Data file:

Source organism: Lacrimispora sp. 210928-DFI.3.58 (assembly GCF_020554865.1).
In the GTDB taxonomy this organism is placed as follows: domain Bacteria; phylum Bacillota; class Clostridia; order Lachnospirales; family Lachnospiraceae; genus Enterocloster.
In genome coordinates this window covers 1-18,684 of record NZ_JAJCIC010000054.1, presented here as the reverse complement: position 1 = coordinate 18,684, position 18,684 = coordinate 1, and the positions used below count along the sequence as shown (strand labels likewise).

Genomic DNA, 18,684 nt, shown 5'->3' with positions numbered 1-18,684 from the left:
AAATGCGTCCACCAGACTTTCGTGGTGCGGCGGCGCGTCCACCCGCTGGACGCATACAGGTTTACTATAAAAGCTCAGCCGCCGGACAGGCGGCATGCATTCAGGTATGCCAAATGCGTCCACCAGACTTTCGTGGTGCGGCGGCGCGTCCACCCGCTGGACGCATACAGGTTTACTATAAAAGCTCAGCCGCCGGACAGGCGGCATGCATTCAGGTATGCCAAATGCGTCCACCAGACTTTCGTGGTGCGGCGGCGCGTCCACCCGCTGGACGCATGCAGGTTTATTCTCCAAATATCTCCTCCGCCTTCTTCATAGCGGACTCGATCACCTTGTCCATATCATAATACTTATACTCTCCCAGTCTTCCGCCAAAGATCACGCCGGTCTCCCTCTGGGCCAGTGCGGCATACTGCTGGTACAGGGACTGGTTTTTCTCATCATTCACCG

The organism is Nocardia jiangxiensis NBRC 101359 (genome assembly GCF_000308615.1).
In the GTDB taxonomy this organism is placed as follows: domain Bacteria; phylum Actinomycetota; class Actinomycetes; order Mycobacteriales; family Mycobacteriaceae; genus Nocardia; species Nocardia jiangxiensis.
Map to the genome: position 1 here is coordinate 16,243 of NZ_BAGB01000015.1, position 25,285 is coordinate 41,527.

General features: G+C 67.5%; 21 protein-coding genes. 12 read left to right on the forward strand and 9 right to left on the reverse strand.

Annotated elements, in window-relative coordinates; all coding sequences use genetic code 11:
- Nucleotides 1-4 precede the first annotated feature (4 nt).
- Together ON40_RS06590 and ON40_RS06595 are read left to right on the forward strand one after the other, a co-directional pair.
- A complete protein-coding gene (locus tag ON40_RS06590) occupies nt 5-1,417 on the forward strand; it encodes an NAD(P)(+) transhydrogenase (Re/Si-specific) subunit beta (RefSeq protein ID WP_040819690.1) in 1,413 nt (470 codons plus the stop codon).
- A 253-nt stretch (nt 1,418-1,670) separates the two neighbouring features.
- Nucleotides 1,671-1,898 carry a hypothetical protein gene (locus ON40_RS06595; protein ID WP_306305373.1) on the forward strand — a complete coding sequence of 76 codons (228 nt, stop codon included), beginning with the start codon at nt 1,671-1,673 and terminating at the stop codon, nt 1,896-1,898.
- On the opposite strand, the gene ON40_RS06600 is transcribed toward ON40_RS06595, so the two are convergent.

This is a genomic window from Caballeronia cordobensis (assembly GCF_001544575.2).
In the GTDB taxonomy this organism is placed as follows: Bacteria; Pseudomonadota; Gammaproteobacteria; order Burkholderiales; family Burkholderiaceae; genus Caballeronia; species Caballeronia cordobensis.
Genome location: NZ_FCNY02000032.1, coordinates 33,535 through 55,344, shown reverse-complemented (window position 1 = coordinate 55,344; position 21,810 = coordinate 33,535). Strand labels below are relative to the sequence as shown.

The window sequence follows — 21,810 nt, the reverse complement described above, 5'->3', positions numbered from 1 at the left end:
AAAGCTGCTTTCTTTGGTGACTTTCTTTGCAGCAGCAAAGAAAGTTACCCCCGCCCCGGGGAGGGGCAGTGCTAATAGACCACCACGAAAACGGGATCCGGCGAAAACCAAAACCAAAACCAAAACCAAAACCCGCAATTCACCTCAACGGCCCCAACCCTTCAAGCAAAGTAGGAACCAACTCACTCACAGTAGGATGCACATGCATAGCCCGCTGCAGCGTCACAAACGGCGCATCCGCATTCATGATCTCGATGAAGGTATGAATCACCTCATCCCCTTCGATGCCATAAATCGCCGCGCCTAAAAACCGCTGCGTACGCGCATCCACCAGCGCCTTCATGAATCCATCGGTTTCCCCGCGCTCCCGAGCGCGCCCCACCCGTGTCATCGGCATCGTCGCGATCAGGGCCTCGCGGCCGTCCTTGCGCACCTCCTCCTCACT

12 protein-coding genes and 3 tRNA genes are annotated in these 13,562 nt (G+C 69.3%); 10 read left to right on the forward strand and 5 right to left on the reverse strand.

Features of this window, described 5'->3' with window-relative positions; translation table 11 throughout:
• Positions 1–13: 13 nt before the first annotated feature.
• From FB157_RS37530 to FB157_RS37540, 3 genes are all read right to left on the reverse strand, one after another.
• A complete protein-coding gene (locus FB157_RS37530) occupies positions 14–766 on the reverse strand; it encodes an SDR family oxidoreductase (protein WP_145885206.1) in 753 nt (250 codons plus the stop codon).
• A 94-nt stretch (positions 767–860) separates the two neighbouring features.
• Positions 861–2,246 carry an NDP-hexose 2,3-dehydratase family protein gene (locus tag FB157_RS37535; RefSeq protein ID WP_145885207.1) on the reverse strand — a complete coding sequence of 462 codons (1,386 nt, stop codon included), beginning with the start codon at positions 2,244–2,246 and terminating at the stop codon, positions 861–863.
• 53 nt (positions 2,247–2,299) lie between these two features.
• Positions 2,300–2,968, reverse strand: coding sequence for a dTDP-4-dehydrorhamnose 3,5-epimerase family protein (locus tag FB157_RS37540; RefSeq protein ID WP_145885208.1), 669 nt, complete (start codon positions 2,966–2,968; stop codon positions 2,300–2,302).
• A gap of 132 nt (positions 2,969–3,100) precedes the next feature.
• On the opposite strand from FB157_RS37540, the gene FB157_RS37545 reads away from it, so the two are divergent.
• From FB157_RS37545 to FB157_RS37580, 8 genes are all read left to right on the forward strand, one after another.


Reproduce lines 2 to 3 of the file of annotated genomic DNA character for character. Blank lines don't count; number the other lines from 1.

In the GTDB taxonomy this organism is placed as follows: domain Bacteria; phylum Bacillota; class Clostridia; order Lachnospirales; family Lachnospiraceae; genus Enterocloster.
In genome coordinates this window covers 1-18,684 of record NZ_JAJCIC010000054.1, presented here as the reverse complement: position 1 = coordinate 18,684, position 18,684 = coordinate 1, and the positions used below count along the sequence as shown (strand labels likewise).